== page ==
Rieback, who worked at the Mabula Game Reserve in South Africa and whose wife is American, said the most authentic aspect of this make-believe African preserve was that “there’s no script, and the animals are not strictly confined, so you see species interacting with each other.” Hang around awhile, he said (an expensive proposition at US$225 a night, plus US$25 for each child), and you can watch males establishing dominance, females coming into estrus and complex social hierarchies. Even so, ieback calls the camp “a Club Med for animals.”
Like many zoos, the lodge is involved in a captive breeding program that it says promotes genetic diversity. Animal rights activists take a dim view.
“Despite zoos’ claims that their breeding programs have an intent to save species,” said Lisa Wathne, the captive exotic animals specialist of People for the Ethical Treatment of Animals, “the fact is zoos breed animals because baby animals bring paying visitors to the gate.”
Still, the place isn’t Hemingway. This was brought home at the gift shop — which Baker suggested we visit to cap off our safari — especially by its mesmerizing assortment of Turkana seed fertility dolls (“makes a very unique wedding gift!” at US$39.95) and, most notably, Lucky Dudu animal charms said to be filled with impala dung.
It was very difficult to pull our boys away. So we established dominance. Our family left Safari West embracing the way of the wild, our familial hierarchy intact as we reaffirmed our social bonds.
Checking the beasts
Safari parks — attractions where exotic animals are gathered in a protected setting that human observers can drive or walk through — are fairly common in the US, but only a few offer family overnight experiences. Here is a sampling:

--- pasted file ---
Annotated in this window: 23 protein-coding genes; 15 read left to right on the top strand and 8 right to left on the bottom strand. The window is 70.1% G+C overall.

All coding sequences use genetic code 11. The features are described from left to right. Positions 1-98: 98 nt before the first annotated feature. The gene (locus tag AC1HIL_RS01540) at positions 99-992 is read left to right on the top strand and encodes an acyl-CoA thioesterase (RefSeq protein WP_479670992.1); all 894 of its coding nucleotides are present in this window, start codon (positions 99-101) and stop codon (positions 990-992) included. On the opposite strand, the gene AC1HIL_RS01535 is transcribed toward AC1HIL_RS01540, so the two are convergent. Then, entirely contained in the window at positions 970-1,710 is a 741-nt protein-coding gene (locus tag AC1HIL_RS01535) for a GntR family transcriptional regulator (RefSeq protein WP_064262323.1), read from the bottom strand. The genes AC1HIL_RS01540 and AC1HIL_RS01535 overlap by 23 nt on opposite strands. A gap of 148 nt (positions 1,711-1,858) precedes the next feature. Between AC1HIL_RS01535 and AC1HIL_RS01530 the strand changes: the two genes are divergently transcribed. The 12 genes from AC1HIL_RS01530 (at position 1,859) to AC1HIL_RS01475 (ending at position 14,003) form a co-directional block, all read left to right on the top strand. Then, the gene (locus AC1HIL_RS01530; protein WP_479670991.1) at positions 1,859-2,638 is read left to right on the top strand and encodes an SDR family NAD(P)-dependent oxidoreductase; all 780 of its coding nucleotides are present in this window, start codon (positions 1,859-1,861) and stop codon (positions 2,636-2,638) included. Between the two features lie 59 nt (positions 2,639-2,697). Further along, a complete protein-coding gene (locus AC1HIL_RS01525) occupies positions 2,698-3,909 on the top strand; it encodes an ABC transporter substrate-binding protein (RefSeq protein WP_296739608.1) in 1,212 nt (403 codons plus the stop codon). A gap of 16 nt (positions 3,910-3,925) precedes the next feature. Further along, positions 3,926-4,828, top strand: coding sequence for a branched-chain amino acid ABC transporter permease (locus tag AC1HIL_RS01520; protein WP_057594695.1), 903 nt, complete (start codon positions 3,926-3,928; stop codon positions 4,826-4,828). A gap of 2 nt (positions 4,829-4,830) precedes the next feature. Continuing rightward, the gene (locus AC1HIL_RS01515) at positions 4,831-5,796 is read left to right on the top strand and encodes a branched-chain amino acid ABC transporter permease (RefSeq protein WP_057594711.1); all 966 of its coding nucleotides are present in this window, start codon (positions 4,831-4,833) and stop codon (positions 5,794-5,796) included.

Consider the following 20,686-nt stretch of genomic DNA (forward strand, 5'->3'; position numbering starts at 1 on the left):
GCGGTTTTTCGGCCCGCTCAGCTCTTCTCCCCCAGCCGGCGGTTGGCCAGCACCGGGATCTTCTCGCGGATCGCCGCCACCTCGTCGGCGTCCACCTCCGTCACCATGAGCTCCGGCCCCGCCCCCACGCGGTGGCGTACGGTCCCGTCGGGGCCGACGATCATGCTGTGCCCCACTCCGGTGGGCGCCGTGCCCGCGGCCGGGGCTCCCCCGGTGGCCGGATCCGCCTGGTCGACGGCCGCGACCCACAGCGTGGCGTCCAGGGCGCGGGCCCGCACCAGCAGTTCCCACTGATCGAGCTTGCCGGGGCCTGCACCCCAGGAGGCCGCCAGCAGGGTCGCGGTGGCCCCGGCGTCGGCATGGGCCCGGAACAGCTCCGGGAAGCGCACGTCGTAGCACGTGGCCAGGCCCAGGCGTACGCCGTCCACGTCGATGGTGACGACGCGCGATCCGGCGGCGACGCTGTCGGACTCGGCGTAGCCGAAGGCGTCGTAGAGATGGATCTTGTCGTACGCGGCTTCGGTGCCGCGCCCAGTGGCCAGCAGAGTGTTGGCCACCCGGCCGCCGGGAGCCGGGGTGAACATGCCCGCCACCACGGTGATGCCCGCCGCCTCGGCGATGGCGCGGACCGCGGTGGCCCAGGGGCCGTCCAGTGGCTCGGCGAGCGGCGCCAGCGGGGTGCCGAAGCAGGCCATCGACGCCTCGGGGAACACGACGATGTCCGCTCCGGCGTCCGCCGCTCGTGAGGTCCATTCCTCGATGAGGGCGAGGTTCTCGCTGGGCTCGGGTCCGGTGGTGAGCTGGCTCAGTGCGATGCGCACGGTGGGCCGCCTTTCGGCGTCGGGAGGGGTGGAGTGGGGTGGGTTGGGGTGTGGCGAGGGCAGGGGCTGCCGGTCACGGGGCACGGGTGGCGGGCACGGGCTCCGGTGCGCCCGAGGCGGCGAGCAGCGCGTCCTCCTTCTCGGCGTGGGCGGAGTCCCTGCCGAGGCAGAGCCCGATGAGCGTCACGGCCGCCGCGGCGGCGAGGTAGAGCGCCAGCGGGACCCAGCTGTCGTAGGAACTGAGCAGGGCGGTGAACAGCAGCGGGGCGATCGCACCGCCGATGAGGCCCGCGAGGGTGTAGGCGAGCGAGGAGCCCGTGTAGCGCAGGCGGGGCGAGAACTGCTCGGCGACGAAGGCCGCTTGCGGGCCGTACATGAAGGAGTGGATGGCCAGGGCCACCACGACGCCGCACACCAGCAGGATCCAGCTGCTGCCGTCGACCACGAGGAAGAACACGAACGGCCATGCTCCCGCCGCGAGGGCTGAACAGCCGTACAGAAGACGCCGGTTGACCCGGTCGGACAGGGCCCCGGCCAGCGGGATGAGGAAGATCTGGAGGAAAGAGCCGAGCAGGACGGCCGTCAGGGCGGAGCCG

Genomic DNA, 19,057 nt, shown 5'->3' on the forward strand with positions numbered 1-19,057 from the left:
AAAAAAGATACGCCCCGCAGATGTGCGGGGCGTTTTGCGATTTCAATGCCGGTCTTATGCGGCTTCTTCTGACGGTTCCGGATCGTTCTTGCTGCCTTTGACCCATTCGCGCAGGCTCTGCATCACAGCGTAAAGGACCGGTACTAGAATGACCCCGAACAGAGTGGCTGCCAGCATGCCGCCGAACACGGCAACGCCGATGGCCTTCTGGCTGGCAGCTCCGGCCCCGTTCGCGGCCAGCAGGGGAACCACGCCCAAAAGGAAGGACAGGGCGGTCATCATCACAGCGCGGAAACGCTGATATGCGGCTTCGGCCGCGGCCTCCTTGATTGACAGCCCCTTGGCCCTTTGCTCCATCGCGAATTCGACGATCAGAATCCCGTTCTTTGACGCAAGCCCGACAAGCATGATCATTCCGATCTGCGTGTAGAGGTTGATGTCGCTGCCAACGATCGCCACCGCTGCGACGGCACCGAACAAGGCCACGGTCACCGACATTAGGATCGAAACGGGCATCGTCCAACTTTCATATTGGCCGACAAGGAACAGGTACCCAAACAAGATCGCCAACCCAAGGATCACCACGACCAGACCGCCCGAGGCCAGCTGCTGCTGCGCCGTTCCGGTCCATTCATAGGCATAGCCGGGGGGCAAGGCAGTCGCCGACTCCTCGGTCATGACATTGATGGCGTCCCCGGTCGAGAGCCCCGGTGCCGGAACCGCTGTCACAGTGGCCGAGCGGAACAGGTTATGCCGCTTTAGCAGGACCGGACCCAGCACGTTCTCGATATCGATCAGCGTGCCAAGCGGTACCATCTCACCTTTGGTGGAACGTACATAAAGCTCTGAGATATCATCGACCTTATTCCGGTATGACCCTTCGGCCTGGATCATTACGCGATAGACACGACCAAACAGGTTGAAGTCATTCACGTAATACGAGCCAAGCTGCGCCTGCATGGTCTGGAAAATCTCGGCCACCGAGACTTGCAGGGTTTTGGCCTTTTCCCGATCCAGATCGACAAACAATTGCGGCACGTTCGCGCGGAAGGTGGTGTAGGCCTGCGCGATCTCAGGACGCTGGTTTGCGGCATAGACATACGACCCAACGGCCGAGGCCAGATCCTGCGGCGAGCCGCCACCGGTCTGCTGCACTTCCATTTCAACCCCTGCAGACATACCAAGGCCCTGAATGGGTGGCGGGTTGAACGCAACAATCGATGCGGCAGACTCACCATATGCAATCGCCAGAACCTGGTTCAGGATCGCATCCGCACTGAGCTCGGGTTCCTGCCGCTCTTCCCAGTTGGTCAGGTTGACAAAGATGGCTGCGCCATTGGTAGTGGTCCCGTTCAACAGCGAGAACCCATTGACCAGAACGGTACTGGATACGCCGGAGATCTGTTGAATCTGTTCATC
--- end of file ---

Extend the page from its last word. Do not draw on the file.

* Safari West (Santa Rosa, California, www.safariwest.com). Tents and cottages are rented for family overnights; rates start at US$225 for two people.
* Fossil Rim Wildlife Center (www.fossilrim.com). Tent cabins overlook a watering hole for its exotic animals and a lodge near its pastures. Overnight rates start at US$175.
* Vision Quest Ranch (400 River Road, Salinas, California, www.wildthingsinc.com). A bed-and-breakfast offers tent-style bungalows starting at US$195 in winter and US$225 in summer.
* Lion Country Safari (www.lioncountrysafari.com). A campground next to a drive-through theme park.
* Disney’s Animal Kingdom Lodge (disneyworld.disneygo.com). This 10-month-old six-story hotel at Walt Disney World in Florida advertises “savannah view” rooms, starting at US$285, which overlook an artificial savanna that is home to some of the 200 animals in Disney’s Animal Kingdom.
For the cats,
Carole Baskin, CEO of Big Cat Rescue
an Educational Sanctuary home
to more than 150 big cats
12802 Easy Street Tampa, FL 33625
813.920.4130 fax 885.4457 cell 493.4564
Meet our recent mountain lion cub rescues: